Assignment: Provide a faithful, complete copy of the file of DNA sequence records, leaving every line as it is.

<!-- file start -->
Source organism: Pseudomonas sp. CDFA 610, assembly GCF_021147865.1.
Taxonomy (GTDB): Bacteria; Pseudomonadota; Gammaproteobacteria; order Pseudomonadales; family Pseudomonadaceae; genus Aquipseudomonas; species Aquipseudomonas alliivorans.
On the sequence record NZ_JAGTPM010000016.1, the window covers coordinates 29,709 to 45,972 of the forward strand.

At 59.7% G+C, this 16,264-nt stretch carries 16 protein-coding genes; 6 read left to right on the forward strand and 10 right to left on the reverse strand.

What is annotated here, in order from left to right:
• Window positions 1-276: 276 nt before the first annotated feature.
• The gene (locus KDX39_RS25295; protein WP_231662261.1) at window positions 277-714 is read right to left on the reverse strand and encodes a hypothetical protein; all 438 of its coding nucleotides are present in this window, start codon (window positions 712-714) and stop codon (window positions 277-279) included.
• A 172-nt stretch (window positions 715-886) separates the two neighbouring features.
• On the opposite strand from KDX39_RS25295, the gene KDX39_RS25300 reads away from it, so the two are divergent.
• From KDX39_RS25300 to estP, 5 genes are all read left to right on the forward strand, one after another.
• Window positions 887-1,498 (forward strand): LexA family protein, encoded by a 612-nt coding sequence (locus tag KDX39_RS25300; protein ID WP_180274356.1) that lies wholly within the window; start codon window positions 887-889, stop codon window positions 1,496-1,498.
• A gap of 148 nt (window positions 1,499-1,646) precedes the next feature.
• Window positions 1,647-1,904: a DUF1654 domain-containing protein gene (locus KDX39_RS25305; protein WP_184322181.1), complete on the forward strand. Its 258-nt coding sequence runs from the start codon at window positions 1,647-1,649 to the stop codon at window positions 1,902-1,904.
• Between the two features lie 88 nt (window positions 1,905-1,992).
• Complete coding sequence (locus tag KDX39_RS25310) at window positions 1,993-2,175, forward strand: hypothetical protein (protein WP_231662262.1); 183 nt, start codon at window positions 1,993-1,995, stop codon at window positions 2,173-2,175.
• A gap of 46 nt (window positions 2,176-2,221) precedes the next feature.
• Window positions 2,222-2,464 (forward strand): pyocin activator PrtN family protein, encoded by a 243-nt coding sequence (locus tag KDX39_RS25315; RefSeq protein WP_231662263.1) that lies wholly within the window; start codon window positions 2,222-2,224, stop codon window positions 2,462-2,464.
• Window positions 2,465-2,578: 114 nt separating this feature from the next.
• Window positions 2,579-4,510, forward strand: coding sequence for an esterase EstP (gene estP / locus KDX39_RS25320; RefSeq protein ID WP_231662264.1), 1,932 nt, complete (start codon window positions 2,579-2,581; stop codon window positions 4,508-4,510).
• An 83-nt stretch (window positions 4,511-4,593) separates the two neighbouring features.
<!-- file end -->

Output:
Source organism: Pseudomonas sp. CDFA 610, assembly GCF_021147865.1.
Taxonomy (GTDB): Bacteria; Pseudomonadota; Gammaproteobacteria; order Pseudomonadales; family Pseudomonadaceae; genus Aquipseudomonas; species Aquipseudomonas alliivorans.
On the sequence record NZ_JAGTPM010000016.1, the window covers coordinates 29,709 to 45,972 of the forward strand.

At 59.7% G+C, this 16,264-nt stretch carries 16 protein-coding genes; 6 read left to right on the forward strand and 10 right to left on the reverse strand.

What is annotated here, in order from left to right:
• Window positions 1-276: 276 nt before the first annotated feature.
• The gene (locus KDX39_RS25295; protein WP_231662261.1) at window positions 277-714 is read right to left on the reverse strand and encodes a hypothetical protein; all 438 of its coding nucleotides are present in this window, start codon (window positions 712-714) and stop codon (window positions 277-279) included.
• A 172-nt stretch (window positions 715-886) separates the two neighbouring features.
• On the opposite strand from KDX39_RS25295, the gene KDX39_RS25300 reads away from it, so the two are divergent.
• From KDX39_RS25300 to estP, 5 genes are all read left to right on the forward strand, one after another.
• Window positions 887-1,498 (forward strand): LexA family protein, encoded by a 612-nt coding sequence (locus tag KDX39_RS25300; protein ID WP_180274356.1) that lies wholly within the window; start codon window positions 887-889, stop codon window positions 1,496-1,498.
• A gap of 148 nt (window positions 1,499-1,646) precedes the next feature.
• Window positions 1,647-1,904: a DUF1654 domain-containing protein gene (locus KDX39_RS25305; protein WP_184322181.1), complete on the forward strand. Its 258-nt coding sequence runs from the start codon at window positions 1,647-1,649 to the stop codon at window positions 1,902-1,904.
• Between the two features lie 88 nt (window positions 1,905-1,992).
• Complete coding sequence (locus tag KDX39_RS25310) at window positions 1,993-2,175, forward strand: hypothetical protein (protein WP_231662262.1); 183 nt, start codon at window positions 1,993-1,995, stop codon at window positions 2,173-2,175.
• A gap of 46 nt (window positions 2,176-2,221) precedes the next feature.
• Window positions 2,222-2,464 (forward strand): pyocin activator PrtN family protein, encoded by a 243-nt coding sequence (locus tag KDX39_RS25315; RefSeq protein WP_231662263.1) that lies wholly within the window; start codon window positions 2,222-2,224, stop codon window positions 2,462-2,464.
• Window positions 2,465-2,578: 114 nt separating this feature from the next.
• Window positions 2,579-4,510, forward strand: coding sequence for an esterase EstP (gene estP / locus KDX39_RS25320; RefSeq protein ID WP_231662264.1), 1,932 nt, complete (start codon window positions 2,579-2,581; stop codon window positions 4,508-4,510).
• An 83-nt stretch (window positions 4,511-4,593) separates the two neighbouring features.